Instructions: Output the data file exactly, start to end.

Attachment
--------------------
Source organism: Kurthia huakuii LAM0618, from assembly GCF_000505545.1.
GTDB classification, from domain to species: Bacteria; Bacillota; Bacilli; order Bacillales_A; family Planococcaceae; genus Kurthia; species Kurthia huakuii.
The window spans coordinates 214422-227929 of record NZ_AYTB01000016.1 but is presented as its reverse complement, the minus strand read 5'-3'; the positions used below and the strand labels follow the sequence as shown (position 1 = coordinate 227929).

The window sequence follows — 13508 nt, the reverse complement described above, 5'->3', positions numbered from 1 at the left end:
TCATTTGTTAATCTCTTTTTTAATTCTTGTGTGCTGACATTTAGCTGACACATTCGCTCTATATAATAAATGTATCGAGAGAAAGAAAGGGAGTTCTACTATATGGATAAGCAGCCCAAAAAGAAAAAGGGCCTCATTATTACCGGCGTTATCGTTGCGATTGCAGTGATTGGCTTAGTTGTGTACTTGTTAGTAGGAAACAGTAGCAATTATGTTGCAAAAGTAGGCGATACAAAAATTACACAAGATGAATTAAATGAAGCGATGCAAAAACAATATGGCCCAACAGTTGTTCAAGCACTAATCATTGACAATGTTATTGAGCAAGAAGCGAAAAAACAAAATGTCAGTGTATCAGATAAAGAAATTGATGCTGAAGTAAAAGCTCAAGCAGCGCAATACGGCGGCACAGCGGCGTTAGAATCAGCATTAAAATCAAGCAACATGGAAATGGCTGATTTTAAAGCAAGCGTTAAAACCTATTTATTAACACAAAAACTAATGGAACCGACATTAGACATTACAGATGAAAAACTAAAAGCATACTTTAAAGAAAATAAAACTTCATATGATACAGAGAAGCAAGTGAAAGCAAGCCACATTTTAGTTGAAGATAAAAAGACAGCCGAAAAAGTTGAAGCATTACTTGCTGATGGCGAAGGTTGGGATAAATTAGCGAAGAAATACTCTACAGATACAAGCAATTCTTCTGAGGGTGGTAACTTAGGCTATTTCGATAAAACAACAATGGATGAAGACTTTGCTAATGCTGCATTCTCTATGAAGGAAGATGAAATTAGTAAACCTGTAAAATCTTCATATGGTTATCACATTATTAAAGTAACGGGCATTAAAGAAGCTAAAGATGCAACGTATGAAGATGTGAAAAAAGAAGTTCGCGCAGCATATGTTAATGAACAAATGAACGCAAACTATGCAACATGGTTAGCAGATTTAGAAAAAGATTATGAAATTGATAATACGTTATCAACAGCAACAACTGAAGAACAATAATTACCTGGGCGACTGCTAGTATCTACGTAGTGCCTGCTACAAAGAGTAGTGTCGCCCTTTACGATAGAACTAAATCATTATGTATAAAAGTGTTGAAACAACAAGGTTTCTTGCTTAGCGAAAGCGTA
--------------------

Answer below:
Source organism: Kurthia huakuii LAM0618, from assembly GCF_000505545.1.
GTDB classification, from domain to species: Bacteria; Bacillota; Bacilli; order Bacillales_A; family Planococcaceae; genus Kurthia; species Kurthia huakuii.
The window spans coordinates 214422-227929 of record NZ_AYTB01000016.1 but is presented as its reverse complement, the minus strand read 5'-3'; the positions used below and the strand labels follow the sequence as shown (position 1 = coordinate 227929).

The window sequence follows — 13508 nt, the reverse complement described above, 5'->3', positions numbered from 1 at the left end:
TCATTTGTTAATCTCTTTTTTAATTCTTGTGTGCTGACATTTAGCTGACACATTCGCTCTATATAATAAATGTATCGAGAGAAAGAAAGGGAGTTCTACTATATGGATAAGCAGCCCAAAAAGAAAAAGGGCCTCATTATTACCGGCGTTATCGTTGCGATTGCAGTGATTGGCTTAGTTGTGTACTTGTTAGTAGGAAACAGTAGCAATTATGTTGCAAAAGTAGGCGATACAAAAATTACACAAGATGAATTAAATGAAGCGATGCAAAAACAATATGGCCCAACAGTTGTTCAAGCACTAATCATTGACAATGTTATTGAGCAAGAAGCGAAAAAACAAAATGTCAGTGTATCAGATAAAGAAATTGATGCTGAAGTAAAAGCTCAAGCAGCGCAATACGGCGGCACAGCGGCGTTAGAATCAGCATTAAAATCAAGCAACATGGAAATGGCTGATTTTAAAGCAAGCGTTAAAACCTATTTATTAACACAAAAACTAATGGAACCGACATTAGACATTACAGATGAAAAACTAAAAGCATACTTTAAAGAAAATAAAACTTCATATGATACAGAGAAGCAAGTGAAAGCAAGCCACATTTTAGTTGAAGATAAAAAGACAGCCGAAAAAGTTGAAGCATTACTTGCTGATGGCGAAGGTTGGGATAAATTAGCGAAGAAATACTCTACAGATACAAGCAATTCTTCTGAGGGTGGTAACTTAGGCTATTTCGATAAAACAACAATGGATGAAGACTTTGCTAATGCTGCATTCTCTATGAAGGAAGATGAAATTAGTAAACCTGTAAAATCTTCATATGGTTATCACATTATTAAAGTAACGGGCATTAAAGAAGCTAAAGATGCAACGTATGAAGATGTGAAAAAAGAAGTTCGCGCAGCATATGTTAATGAACAAATGAACGCAAACTATGCAACATGGTTAGCAGATTTAGAAAAAGATTATGAAATTGATAATACGTTATCAACAGCAACAACTGAAGAACAATAATTACCTGGGCGACTGCTAGTATCTACGTAGTGCCTGCTACAAAGAGTAGTGTCGCCCTTTACGATAGAACTAAATCATTATGTATAAAAGTGTTGAAACAACAAGGTTTCTTGCTTAGCGAAAGCGTA